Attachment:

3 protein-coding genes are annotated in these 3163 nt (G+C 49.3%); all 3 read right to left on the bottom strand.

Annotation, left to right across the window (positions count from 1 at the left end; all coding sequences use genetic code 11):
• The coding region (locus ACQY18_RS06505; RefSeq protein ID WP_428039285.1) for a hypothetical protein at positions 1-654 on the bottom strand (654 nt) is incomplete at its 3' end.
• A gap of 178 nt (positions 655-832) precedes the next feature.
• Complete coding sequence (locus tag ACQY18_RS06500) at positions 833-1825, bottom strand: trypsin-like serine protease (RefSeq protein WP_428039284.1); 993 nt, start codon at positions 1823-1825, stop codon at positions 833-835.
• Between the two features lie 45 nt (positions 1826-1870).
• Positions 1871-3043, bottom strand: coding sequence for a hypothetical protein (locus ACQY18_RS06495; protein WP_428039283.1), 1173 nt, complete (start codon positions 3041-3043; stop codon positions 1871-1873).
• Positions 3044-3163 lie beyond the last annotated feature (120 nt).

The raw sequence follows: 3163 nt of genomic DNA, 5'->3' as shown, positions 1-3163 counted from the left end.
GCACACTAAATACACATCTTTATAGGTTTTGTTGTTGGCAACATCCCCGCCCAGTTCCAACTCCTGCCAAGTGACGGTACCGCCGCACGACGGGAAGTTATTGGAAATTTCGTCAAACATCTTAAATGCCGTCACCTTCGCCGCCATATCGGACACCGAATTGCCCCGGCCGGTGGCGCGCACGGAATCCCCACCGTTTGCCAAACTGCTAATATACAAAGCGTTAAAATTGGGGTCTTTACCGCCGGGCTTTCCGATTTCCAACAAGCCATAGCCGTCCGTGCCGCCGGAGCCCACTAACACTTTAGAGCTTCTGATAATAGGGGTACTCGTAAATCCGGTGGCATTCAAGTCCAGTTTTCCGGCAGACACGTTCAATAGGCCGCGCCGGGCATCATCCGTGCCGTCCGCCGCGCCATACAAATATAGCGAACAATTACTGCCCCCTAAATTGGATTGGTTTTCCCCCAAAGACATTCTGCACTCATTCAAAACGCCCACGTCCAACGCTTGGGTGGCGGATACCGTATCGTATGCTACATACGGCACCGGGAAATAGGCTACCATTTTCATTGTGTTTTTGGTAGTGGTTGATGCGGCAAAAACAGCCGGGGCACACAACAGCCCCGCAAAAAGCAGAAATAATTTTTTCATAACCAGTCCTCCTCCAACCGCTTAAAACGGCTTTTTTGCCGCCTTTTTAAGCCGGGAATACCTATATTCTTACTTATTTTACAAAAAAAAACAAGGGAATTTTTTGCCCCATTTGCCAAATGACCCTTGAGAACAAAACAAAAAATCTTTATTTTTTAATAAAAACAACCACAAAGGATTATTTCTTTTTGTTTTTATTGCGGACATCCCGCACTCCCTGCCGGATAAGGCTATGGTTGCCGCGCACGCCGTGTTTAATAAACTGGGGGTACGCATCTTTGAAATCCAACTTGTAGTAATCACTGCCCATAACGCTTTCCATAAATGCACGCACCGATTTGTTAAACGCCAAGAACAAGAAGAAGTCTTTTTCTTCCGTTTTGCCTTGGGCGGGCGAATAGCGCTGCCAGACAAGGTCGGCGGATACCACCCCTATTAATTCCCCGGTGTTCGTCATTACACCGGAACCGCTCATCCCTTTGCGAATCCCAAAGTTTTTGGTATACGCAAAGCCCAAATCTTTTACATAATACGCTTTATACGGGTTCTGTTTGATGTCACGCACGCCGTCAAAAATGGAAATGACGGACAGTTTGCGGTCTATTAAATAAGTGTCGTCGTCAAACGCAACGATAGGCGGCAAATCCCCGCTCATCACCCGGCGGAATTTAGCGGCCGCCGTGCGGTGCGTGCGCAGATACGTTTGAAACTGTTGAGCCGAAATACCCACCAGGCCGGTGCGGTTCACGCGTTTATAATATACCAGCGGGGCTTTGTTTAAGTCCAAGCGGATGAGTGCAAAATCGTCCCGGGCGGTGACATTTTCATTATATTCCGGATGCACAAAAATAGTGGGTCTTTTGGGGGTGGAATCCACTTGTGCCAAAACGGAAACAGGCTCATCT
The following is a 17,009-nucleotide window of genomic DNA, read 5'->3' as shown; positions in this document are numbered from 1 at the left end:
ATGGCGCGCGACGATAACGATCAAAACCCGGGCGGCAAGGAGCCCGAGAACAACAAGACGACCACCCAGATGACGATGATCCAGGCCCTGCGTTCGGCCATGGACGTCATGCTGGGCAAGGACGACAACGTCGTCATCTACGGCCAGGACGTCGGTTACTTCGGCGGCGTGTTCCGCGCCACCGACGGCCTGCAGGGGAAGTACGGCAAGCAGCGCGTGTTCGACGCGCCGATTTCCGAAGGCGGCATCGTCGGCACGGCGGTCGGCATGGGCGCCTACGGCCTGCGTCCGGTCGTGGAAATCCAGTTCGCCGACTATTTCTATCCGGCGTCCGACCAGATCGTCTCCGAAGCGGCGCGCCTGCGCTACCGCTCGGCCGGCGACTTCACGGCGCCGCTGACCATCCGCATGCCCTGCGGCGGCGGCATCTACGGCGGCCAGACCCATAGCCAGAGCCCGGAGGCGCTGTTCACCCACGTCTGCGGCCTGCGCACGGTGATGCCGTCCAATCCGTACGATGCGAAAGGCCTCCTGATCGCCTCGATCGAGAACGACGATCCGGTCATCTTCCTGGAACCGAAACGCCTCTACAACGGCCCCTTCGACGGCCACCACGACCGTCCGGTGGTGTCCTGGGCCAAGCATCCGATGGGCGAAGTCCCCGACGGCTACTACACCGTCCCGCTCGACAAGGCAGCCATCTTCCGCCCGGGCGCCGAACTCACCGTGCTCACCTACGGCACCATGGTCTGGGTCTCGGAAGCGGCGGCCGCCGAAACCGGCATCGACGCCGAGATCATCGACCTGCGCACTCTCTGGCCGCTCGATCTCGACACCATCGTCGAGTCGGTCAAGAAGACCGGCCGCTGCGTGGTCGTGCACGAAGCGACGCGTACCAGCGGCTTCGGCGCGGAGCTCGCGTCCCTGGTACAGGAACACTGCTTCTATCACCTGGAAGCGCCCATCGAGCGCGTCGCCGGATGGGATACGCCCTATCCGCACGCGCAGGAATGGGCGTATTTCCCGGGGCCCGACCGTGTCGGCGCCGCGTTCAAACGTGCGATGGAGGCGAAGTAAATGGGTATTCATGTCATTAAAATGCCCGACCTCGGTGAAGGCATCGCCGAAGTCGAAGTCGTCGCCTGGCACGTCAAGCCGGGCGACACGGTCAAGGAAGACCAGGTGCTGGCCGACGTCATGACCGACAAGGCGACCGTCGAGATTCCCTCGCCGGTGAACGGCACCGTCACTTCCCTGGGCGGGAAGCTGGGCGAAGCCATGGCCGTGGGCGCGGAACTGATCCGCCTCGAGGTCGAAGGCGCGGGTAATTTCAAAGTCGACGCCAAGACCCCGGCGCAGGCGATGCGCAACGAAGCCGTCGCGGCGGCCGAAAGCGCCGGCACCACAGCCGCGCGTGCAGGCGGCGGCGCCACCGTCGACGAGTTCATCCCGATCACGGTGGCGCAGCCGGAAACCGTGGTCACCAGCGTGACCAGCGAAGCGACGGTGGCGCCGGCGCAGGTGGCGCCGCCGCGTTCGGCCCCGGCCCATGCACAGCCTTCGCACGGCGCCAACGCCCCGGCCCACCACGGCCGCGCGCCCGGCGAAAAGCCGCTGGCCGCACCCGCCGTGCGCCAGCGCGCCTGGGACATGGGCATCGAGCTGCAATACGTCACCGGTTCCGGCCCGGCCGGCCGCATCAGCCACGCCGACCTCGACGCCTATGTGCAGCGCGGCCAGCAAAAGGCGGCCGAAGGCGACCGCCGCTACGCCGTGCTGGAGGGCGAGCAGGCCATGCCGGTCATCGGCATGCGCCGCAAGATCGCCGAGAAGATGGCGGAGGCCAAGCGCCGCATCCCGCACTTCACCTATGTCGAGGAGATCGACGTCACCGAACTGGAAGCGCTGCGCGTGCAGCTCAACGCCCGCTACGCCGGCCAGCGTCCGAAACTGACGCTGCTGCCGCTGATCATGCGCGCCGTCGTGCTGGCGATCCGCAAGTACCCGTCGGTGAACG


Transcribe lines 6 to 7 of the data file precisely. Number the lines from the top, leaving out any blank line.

• Between the two features lie 45 nt (positions 1826-1870).
• Positions 1871-3043, bottom strand: coding sequence for a hypothetical protein (locus ACQY18_RS06495; protein WP_428039283.1), 1173 nt, complete (start codon positions 3041-3043; stop codon positions 1871-1873).